I often wonder whether Yair Lapid is a real person or the product of a high-tech startup, one that has linked an algorithm for analyzing public opinion polls with text-writing software and computer-generated animation to produce a face so detailed it looks human, even if it is only a pixel deep. At the least, I have to doubt whether there is any connection between the Lapid who writes on Facebook and whose speeches appear on YouTube with the Lapid who is allegedly Israel’s finance minister, responsible for the bureaucracy that writes and administers the state's budget.
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Take the speech that Lapid gave at the Herzliya Conference. Yes, this was more than twenty daily news cycles ago, almost beyond human memory. But forgetfulness is what allows Lapidware to fool us, so let's strain to remember: Settlements, he proclaimed, are costing us too much. "Somewhere between Itamar and Yitzhar is buried the money that could be used for smaller classes, better health services … and also for Iron Dome [batteries] and Arrow missiles."
It was hard, Lapid said, to blame "the settlers" for acting on their faith. (The Hebrew word he used for "faith" alluded specifically to the belief that settling the Whole Land fits God's plan for redemption.) The problem, he declared, was lack of a coherent government policy. He proposed that Israel draw a map of its own future borders, which would include the large settlement blocs, and to stop building beyond those borders.
The lesser flaw in that speech was the crowd-pleasing distortion of history. For Lapid's natural constituents, it's convenient to think of the debate over settlement as part of the secular-religious conflict. Since the summer of 1967, though, the dominant force behind the disastrous national project of settlement has been the Israeli government - to be precise, a succession of secular-dominated governments. Much state money has been "buried" in Yitzhar and Itamar - and almost certainly much more in Ma'aleh Adumim and Ariel. The location of the latter settlements was also chosen to fragment the contiguity of the West Bank. To claim to seek a two-state outcome while continuing to spill state funds into the so-called blocs, and into expanding Jewish neighborhoods in East Jerusalem, is either foolish, hypocritical or deliberately deceptive.
And here lies the greater flaw: Lapid heads the ministry that keeps the cash flowing, and that is most responsible for the fact that the public has no idea how much money is gushing through the pipeline. Since his speech, Lapid has shown no sign that he is aware of this.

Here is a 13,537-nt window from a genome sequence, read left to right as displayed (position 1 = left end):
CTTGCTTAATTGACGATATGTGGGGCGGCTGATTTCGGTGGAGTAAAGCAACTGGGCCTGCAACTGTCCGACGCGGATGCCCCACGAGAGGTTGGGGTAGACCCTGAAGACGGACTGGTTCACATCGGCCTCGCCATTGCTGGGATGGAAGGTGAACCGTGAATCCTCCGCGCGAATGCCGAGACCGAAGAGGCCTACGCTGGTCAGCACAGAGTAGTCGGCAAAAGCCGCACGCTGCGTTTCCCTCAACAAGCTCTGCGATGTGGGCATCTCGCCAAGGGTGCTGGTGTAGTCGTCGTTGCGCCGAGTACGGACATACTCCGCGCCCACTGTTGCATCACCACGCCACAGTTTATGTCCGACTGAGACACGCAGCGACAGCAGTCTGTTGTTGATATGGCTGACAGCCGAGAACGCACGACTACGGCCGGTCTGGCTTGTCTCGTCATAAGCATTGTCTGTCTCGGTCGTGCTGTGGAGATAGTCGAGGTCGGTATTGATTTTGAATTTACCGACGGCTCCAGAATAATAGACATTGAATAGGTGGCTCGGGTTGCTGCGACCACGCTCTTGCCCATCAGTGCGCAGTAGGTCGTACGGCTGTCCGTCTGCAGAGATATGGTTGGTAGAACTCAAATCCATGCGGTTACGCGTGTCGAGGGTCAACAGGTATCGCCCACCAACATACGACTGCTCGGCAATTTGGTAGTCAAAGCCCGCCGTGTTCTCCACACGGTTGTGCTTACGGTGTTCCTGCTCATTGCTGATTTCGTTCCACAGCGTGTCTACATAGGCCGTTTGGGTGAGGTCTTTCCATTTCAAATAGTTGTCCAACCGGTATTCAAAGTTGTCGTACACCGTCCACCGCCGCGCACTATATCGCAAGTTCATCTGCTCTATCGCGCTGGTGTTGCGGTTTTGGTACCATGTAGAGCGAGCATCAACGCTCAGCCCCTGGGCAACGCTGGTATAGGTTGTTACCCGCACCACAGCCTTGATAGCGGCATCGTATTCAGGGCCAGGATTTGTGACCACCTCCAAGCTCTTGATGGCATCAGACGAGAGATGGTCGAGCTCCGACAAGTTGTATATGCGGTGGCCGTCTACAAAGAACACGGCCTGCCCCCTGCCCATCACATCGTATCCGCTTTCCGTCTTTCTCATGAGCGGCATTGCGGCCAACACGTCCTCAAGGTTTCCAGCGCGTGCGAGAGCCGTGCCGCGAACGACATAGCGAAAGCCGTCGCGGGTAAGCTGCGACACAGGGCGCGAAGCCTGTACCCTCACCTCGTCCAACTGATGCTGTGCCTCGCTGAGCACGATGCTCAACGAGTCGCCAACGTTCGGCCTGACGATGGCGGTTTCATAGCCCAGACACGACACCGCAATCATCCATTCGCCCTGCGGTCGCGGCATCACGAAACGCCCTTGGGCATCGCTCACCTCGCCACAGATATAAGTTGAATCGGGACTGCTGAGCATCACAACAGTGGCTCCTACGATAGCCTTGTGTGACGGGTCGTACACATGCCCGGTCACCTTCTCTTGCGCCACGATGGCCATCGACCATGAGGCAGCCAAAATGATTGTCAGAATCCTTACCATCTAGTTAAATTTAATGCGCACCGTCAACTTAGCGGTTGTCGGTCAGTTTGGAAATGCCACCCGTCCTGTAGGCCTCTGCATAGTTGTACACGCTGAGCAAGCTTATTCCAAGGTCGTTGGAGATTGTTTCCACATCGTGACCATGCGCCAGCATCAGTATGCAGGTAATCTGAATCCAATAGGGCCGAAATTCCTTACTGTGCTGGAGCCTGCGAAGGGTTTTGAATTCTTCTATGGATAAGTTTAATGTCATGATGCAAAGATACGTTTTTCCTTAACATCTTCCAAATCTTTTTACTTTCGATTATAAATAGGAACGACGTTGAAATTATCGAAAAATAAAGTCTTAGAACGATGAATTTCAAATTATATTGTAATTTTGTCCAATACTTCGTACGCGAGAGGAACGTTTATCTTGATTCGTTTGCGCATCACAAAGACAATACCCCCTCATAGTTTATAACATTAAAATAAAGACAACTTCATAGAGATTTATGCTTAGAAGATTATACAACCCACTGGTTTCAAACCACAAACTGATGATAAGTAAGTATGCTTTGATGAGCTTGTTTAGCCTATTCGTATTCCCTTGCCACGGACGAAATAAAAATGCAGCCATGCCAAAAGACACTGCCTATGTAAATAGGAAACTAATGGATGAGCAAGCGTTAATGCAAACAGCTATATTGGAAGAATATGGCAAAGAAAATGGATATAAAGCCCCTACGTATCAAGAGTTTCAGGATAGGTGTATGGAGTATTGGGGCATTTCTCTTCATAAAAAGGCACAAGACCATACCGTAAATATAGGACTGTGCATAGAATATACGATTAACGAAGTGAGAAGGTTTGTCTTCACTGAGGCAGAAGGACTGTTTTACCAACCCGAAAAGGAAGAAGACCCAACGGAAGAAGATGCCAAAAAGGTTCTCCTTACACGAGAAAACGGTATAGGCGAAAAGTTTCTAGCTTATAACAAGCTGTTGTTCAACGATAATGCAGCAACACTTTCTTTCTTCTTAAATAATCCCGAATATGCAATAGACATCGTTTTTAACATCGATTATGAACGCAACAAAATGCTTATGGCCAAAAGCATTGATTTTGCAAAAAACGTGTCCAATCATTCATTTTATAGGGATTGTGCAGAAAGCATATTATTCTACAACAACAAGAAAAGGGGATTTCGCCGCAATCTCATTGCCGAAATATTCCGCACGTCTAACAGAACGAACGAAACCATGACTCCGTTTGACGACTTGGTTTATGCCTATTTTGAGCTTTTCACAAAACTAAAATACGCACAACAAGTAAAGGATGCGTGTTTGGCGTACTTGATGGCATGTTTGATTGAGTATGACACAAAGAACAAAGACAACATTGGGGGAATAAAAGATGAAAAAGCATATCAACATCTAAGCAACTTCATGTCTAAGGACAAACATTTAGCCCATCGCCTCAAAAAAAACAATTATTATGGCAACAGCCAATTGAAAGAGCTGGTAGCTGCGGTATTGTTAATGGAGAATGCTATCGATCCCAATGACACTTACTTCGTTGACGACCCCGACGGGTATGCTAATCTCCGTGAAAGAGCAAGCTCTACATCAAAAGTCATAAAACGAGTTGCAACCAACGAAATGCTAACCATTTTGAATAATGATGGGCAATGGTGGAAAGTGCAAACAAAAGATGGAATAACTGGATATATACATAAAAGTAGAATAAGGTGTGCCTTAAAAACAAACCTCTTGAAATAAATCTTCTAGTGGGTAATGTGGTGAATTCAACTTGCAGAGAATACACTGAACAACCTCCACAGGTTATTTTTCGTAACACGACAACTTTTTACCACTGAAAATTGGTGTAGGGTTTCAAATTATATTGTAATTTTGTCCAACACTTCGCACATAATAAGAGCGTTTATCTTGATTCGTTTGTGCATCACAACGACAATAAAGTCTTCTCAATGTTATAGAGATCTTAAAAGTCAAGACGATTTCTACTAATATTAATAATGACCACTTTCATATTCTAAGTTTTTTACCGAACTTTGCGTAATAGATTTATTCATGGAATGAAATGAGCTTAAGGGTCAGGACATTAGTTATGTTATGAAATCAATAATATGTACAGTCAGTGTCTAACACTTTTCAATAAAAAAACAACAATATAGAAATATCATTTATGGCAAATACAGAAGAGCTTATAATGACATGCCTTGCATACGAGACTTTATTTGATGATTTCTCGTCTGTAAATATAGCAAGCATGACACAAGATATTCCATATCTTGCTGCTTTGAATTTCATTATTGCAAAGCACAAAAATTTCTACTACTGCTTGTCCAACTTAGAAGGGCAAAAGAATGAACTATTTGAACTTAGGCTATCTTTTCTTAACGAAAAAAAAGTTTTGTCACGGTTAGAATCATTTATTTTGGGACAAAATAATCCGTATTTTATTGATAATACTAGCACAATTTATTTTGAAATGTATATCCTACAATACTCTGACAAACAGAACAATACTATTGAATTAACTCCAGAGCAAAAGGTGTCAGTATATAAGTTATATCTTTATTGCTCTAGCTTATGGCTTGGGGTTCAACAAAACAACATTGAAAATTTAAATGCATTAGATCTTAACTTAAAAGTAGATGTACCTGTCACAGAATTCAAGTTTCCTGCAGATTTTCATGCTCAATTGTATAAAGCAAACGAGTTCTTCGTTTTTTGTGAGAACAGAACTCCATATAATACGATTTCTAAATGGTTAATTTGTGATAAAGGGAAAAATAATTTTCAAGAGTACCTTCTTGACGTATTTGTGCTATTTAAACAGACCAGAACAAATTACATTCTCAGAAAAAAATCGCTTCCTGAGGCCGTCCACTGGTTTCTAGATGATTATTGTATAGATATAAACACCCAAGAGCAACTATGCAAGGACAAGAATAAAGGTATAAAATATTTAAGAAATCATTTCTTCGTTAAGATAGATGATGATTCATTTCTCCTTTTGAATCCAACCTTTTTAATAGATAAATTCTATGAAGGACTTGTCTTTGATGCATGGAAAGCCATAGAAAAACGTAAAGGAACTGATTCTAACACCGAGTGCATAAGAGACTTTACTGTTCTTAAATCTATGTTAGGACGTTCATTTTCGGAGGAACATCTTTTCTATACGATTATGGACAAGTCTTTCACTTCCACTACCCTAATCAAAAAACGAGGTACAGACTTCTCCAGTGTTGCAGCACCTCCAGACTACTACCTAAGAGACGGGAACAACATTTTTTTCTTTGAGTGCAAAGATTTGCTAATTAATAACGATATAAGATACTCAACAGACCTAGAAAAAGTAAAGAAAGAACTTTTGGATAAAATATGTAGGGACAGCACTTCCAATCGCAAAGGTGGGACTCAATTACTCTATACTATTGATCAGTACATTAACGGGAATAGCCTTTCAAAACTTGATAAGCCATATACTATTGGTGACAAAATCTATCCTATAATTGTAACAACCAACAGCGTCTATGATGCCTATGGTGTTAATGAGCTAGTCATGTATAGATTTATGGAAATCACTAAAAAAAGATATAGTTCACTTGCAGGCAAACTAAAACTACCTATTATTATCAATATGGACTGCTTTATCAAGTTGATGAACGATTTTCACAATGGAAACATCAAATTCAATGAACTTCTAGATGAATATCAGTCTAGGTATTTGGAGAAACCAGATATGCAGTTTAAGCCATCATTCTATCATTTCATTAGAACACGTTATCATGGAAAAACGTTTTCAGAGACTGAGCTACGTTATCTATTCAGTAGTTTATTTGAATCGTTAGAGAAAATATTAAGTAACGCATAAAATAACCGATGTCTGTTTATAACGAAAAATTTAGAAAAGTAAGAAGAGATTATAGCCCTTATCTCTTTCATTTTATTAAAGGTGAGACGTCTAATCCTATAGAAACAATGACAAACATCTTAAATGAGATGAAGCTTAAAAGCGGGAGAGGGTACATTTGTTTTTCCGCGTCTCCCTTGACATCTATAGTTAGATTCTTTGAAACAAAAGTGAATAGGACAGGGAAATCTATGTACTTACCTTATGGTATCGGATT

Numbers for settlement spending do sometimes surface, but they are always fractions of an unknown whole. Last week, for instance, a Reuters reporter wrote that she'd been given a look at the unpublished spending figures that the Central Bureau of Statistics annually gives the U.S. government. (The reported amounts are deducted from American loan guarantees for Israel.) The numbers include funding for housing and for infrastructure "not needed by the military." They don't include spending in East Jerusalem. For 2012, the last full year reported, the sum was $360 million - equivalent to over $1,000 in extra government spending per settler.
But we, the public, don't know how the CBS reached those numbers. As a small example, we don't know which roads supposedly built for military purposes actually serve settlements, or the military task of guarding settlements. We don't know what it costs the IDF to send soldiers from highly trained units for rotating guard duty at settlements, including unauthorized outposts, or how much the state spends on security coordinators at outposts even as it cuts parallel positions at Israeli communities near Gaza. We don't have a clue as to how much of the total military budget is really settlement outlays. We're equally clueless about how much more the Education Ministry spends per pupil in settlements, and about the price of salary benefits for teachers living in settlements. The outlays are so thoroughly woven into the state budget that we don't have any idea of how much we don't know.
The people best placed and trained to find out are in the Finance Ministry. Lapid could order them to comb through the budget and publish a full accounting of the buried billions. He could ask for a budget proposal for next year redirecting funds to hospital beds, classrooms, affordable housing in Tel Aviv and, yes, Iron Dome batteries. He could set off an economic debate 47 years overdue.
Since he has not done of this, I have to wonder whether a person or an app gave that speech only weeks ago. If Yair Lapid exists, perhaps he is a 21st century version of the Wizard of Oz, a small man with an amplified voice and an oversized pixel-deep image.
Gershom Gorenberg is the author of The Unmaking of Israel and The Accidental Empire: Israel and the Birth of the Settlements, 1967-1977. Follow him on Twitter.